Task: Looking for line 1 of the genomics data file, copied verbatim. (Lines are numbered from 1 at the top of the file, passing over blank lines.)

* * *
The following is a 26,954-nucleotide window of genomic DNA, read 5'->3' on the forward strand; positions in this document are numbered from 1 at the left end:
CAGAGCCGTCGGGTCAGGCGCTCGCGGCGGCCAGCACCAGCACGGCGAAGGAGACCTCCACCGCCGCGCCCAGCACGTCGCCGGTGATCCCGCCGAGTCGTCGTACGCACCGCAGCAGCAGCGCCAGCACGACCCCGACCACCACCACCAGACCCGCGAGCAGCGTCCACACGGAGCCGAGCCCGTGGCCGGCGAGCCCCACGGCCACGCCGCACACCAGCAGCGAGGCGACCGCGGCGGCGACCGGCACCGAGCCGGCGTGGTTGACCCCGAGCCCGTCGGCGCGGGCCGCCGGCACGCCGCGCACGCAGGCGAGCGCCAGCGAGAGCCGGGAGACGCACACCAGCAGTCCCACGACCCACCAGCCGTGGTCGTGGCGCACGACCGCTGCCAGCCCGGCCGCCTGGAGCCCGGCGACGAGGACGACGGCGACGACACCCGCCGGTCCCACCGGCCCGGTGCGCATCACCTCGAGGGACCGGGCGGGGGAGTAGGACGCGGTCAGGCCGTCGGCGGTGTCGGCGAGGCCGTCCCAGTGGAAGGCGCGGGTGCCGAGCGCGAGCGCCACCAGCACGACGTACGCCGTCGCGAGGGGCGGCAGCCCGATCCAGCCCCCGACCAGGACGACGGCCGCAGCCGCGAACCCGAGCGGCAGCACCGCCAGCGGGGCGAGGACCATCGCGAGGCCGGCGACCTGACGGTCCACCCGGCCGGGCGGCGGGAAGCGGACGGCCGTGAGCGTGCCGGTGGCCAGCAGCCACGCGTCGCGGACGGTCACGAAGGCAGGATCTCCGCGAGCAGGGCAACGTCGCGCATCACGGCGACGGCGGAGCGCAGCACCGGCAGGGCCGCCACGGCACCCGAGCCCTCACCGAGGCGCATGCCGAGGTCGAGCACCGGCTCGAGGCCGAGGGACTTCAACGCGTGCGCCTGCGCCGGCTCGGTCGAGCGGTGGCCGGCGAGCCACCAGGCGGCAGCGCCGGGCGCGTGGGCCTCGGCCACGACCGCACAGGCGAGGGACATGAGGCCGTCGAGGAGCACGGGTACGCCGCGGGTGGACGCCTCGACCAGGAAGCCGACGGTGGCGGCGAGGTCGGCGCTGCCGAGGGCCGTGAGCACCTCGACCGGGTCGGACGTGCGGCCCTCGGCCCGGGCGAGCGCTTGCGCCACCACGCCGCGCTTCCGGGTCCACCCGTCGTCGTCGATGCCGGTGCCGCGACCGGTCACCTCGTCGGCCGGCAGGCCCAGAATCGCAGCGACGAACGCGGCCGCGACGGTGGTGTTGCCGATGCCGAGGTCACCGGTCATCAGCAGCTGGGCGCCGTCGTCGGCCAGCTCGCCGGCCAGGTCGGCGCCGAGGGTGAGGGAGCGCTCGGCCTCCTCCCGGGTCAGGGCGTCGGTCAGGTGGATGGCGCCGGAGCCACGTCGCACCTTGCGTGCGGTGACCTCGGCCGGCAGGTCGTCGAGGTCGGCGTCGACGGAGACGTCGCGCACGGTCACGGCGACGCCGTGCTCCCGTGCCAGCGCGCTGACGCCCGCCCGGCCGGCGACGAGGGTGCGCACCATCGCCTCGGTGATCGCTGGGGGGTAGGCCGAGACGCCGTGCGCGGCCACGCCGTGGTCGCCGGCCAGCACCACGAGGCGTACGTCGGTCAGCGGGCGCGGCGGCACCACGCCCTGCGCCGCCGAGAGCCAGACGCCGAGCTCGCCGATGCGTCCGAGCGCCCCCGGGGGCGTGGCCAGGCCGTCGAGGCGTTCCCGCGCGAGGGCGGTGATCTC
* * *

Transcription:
The following is a 26,954-nucleotide window of genomic DNA, read 5'->3' on the forward strand; positions in this document are numbered from 1 at the left end: